Know when to hold ’em, know when to fold ’em.

by | Sep 2023 | Start a Company

It’s now 7 years since I shut down my startup (long story short, we raised $2m but couldn’t find PMF, tried to pivot, failed and shut down. You can read some of the lessons learned here.).

We did a lot wrong, but I think we did one thing very right.

We acted quickly and decisively.


I expect this article might create a mixture of emotions in anyone reading it. We’ve all heard about companies that crept along for a decade before suddenly skyrocketing into the next unicorn, but I’ve yet to experience it myself.

I think, in truth, it’s extremely rare.

Directly and indirectly (as an LP) I’ve invested in around 100 startups. I haven’t seen a single one follow that trajectory. Successes yes, but none that came seemingly out of nowhere.

And I’ve been doing this since 2012.

Have I been unlucky, or is this a myth?

I ask this because I can think of at least 10 founders in my portfolio, who have been creeping along for the best part of a decade, hoping it will happen to them.

But as yet, none of them have broken through.

They remain hopeful, of course, but if they could go back in time, I suspect most of them would choose a different path.

At best these companies look like lifestyle businesses. At least, that’s until you look closely. Then you realise they’re like many other startups: battling to make payroll every month, founders working silly hours, everyone underpaid and nobody having that much fun.

Maybe I’ll wait a bit longer and be proven wrong? I honestly hope so.

But looking back, as a founder who launched a business in 2015, I’m glad we flamed out early.

Of course I’m not happy that I lost other people’s money (that’s another story), but I am pleased I didn’t flog myself stupid for 10 years on a business that never seemed like it was winning.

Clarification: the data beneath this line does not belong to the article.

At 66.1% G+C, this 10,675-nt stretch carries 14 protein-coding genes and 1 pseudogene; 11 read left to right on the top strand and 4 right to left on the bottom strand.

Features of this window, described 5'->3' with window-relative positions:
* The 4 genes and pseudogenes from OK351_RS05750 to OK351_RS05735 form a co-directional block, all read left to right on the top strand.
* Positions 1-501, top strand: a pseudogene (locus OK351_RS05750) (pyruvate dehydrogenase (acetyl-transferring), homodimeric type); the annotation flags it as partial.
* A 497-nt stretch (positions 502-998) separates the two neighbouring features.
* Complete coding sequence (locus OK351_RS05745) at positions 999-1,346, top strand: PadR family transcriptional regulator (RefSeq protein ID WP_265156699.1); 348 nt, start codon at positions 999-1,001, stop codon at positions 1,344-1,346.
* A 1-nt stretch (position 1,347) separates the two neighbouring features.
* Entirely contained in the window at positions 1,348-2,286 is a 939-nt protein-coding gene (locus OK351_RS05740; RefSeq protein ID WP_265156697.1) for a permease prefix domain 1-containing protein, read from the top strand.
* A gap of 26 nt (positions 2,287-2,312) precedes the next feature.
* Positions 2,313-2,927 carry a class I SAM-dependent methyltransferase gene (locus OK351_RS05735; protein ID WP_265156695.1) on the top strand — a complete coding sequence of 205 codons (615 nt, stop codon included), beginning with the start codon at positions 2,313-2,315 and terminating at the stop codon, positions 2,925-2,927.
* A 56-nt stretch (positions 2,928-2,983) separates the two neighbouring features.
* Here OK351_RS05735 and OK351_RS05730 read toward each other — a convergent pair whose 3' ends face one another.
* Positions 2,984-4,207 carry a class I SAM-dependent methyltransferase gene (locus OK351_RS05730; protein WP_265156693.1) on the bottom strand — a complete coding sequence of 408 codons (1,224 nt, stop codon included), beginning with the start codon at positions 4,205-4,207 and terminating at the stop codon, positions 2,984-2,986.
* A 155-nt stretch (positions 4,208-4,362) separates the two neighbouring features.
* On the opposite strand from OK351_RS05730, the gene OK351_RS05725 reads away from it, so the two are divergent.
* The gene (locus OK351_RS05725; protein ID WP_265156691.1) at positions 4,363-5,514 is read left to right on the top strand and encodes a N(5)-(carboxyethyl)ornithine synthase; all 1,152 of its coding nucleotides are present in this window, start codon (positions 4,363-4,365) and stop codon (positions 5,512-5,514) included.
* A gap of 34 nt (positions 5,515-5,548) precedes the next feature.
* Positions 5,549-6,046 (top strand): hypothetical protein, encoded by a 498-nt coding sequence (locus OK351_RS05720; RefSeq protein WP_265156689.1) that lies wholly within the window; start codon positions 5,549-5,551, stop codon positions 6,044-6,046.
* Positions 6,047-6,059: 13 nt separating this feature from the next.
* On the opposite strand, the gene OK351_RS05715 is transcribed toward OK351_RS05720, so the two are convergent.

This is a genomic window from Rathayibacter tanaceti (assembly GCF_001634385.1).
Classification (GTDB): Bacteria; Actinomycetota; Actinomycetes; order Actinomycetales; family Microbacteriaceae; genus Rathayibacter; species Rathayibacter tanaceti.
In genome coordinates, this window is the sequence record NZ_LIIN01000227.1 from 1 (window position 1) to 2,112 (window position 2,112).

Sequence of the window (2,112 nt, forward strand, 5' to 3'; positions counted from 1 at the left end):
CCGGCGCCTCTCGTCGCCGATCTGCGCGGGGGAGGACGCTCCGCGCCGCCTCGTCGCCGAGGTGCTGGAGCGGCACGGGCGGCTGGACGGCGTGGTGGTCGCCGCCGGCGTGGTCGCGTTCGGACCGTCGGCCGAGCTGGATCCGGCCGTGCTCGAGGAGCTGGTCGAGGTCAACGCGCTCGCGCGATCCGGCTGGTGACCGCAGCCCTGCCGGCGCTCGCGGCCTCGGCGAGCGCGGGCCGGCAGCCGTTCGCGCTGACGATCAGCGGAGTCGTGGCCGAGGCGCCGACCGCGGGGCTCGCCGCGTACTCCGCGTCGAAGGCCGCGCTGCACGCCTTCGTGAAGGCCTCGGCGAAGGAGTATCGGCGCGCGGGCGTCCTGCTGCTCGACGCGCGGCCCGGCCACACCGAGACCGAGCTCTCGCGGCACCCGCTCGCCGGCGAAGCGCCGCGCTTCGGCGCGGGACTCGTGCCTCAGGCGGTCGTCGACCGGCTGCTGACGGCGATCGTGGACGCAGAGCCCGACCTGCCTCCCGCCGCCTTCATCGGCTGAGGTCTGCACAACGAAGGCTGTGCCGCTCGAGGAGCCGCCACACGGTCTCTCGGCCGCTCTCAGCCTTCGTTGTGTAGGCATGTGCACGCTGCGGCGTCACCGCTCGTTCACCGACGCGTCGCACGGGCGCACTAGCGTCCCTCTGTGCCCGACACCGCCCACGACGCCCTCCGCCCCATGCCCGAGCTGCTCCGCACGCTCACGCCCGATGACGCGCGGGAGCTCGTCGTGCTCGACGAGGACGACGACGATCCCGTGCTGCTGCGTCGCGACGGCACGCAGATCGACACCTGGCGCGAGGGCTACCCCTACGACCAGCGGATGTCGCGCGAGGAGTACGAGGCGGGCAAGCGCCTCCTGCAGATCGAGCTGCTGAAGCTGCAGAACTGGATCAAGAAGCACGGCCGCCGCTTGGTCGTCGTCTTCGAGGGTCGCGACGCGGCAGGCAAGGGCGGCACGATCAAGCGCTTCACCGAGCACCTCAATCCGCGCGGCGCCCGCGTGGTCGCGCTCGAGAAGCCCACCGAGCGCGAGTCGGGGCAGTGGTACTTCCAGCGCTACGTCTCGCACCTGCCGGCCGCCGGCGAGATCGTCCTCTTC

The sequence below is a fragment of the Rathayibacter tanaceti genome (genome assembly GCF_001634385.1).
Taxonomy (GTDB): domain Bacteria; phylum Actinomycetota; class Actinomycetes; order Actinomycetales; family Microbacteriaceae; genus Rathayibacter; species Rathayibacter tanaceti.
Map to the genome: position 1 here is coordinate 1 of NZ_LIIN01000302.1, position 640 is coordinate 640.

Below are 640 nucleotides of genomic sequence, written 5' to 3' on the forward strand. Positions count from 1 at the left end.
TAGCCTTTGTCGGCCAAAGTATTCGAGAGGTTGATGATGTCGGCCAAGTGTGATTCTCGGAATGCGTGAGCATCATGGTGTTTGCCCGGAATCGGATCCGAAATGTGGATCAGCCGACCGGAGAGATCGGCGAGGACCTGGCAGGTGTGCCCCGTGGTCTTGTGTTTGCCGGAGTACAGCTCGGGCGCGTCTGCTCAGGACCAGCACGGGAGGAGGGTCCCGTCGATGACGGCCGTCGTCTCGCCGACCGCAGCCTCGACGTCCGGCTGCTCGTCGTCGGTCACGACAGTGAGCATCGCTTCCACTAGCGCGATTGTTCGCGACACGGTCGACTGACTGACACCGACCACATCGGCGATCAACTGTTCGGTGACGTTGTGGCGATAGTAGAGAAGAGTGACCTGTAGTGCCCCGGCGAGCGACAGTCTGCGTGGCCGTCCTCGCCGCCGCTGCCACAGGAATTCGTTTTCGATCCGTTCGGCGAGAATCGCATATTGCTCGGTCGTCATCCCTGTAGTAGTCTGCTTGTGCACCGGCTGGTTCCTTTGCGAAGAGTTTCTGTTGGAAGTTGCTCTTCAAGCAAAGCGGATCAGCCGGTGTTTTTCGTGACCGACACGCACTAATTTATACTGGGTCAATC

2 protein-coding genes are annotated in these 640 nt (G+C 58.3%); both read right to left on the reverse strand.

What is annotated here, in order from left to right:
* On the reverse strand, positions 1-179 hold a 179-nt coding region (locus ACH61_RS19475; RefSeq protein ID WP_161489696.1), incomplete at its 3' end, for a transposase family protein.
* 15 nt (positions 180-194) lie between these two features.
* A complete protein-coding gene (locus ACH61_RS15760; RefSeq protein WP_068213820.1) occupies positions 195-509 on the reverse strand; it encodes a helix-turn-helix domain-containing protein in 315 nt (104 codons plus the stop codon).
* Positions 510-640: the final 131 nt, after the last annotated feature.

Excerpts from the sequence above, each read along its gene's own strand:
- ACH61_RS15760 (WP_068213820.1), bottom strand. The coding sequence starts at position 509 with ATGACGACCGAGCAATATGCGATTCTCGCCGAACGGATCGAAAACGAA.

I really admire the founders who kept going (truly), and some of them have become good friends, but I wouldn’t exchange places with a single one of them.

We shut down our startup after 2 years. Yes, it took me a good 18 months to recover my self-confidence and mojo, but despite that lost time, I’ve since done a whole heap of interesting things, learned so much and am now two years into something a lot more fun and already more successful.

So to any founders out there who are thinking about quitting, please don’t automatically assume it’s the worst possible option for you.

Yes, you should do everything in your power to deliver a good result for your investors and employees, but don’t sacrifice your mental health or your entire career.

Most investors (and I include myself here) want the best for you, but we also want the best for ourselves. We’ll keep encouraging you to battle on, to pivot, to leave no stone unturned. But most of us will do our best to support you no matter what you decide, even if that means giving up.

At the end of the day, it’s you who needs to decide when this chapter finishes and the next one begins. Make sure you leave enough time, and don’t forget to look after number one.

Godspeed.


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– Featured image: Midjourney

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